“The webOS SMS client wasn’t performing input/output validation on any SMS messages sent to the handset,” the security company said. “This leads to a rudimentary HTML injection bug. Coupled with the fact that HTML injection leads directly to injecting code into a webOS application, the attacks made possible were quite dangerous (especially considering they could be delivered over a SMS message).”
The “good” news is that this vulnerability is only applicable for webOS 1.3.5, and many U.S. users should already be on 1.4. Still, the mobile security firm was very harsh on Palm:
We understand, of course, that there are a number of competing interests that go into the development of a new mobile platform … However, we feel that Palm put almost no thought into security during their development of webOS. All of the low hanging fruit discovered should have been identified in the most basic of threat models, which should have been performed during the very early development stages of webOS, way before any code was written.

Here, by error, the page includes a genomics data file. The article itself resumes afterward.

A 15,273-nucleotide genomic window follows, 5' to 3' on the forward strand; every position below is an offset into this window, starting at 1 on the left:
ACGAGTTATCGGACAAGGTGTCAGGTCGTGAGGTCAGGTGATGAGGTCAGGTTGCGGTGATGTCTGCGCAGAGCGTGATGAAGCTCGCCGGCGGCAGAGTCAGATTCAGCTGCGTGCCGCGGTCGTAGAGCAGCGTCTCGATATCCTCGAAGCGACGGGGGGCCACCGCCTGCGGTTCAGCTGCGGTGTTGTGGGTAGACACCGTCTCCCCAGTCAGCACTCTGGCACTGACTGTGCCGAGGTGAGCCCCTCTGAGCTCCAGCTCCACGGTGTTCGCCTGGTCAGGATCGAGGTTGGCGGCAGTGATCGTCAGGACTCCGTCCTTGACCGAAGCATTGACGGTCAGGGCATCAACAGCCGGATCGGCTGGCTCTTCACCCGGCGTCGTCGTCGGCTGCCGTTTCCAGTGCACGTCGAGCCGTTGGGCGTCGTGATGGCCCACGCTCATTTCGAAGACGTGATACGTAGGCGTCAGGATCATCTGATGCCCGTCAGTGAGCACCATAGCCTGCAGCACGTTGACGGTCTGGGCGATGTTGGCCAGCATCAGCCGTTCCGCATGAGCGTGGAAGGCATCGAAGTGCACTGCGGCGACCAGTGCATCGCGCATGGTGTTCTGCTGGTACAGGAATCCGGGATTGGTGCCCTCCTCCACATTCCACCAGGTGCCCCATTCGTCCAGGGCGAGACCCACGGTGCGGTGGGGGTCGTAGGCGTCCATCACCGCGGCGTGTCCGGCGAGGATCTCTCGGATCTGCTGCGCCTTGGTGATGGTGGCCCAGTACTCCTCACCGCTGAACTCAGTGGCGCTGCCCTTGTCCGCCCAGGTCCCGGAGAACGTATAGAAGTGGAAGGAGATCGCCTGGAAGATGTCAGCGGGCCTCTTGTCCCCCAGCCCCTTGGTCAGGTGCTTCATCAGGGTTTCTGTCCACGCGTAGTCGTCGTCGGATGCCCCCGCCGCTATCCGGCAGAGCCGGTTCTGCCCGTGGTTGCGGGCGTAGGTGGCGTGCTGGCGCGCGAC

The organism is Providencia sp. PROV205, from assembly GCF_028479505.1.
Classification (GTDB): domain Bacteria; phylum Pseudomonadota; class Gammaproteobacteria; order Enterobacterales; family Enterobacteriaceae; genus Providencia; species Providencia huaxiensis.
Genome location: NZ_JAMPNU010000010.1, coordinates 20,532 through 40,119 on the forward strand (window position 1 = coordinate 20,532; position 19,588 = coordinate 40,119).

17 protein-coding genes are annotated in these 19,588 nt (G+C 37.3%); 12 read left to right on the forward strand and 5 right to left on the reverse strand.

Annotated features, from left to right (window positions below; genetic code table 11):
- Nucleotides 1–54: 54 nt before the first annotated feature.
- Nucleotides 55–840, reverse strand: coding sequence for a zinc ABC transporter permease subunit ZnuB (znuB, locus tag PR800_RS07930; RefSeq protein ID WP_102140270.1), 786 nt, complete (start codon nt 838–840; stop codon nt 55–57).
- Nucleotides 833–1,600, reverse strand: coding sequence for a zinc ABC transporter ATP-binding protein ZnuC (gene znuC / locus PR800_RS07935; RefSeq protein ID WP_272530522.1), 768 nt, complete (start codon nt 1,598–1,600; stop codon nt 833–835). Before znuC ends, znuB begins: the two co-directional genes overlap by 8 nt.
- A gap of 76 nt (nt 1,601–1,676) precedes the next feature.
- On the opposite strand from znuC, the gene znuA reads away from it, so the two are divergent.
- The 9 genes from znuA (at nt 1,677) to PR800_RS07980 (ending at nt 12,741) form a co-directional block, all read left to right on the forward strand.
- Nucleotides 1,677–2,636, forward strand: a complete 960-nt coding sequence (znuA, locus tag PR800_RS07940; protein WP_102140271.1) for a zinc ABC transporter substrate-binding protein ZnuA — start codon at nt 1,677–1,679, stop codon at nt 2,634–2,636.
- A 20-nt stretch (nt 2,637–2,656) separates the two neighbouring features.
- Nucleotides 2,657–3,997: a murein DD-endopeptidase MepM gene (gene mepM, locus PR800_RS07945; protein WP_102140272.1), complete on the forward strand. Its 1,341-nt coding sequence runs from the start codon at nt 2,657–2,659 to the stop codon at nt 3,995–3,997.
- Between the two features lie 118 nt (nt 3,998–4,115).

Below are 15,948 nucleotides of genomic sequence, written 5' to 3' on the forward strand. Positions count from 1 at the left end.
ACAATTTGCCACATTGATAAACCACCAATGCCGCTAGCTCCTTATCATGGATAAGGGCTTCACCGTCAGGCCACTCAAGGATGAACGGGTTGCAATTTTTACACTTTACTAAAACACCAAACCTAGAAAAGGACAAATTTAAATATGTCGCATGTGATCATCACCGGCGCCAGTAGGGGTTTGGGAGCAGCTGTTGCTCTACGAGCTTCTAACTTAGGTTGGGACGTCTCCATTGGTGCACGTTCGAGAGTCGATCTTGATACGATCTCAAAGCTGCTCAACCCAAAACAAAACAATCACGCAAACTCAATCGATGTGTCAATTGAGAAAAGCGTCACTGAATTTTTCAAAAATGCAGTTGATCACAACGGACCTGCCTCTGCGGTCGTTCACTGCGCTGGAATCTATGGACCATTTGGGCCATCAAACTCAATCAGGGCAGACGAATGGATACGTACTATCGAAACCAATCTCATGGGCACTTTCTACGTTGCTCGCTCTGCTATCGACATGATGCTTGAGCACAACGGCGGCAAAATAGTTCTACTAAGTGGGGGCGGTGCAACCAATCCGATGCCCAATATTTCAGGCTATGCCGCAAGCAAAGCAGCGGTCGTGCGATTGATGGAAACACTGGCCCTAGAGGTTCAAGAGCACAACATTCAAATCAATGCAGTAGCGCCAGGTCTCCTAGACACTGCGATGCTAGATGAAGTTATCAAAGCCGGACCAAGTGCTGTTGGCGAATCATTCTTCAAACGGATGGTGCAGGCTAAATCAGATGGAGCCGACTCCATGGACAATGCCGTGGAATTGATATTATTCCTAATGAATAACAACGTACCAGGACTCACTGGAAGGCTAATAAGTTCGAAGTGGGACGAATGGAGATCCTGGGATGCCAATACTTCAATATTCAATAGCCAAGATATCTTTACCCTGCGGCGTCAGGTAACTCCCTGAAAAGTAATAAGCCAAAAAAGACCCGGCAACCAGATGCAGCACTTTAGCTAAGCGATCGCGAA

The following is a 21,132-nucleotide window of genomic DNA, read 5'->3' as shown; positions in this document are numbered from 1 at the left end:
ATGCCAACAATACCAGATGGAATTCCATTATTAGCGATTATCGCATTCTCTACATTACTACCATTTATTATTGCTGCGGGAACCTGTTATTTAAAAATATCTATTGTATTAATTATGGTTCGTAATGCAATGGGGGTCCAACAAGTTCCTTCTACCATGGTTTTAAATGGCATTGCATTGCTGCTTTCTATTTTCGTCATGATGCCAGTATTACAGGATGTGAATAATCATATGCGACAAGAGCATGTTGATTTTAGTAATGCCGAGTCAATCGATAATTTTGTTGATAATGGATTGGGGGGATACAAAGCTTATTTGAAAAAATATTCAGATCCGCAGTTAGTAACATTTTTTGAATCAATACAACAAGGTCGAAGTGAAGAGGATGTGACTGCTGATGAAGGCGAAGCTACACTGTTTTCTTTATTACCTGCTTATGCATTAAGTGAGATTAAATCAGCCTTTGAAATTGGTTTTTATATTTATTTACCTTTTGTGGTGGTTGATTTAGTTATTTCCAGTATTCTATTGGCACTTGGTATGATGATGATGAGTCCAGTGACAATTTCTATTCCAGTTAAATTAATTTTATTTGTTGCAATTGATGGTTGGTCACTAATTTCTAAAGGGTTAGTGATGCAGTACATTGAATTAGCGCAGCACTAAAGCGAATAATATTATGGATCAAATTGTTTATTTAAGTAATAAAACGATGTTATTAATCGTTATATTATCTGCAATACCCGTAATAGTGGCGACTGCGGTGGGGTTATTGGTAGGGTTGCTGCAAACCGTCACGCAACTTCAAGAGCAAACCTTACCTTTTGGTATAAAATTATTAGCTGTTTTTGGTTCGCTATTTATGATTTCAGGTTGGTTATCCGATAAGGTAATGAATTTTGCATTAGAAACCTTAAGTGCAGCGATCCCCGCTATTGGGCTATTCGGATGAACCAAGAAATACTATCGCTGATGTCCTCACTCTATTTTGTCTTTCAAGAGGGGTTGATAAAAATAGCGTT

Wow. I’m not a security nut by any measures but a widespread attack on mobile phones could set this industry back a long time, so you need to get your game together Palm! At least if the company gets acquired, it will have more resources to focus on security. Check out the video below to see how easy it is to crack webOS.
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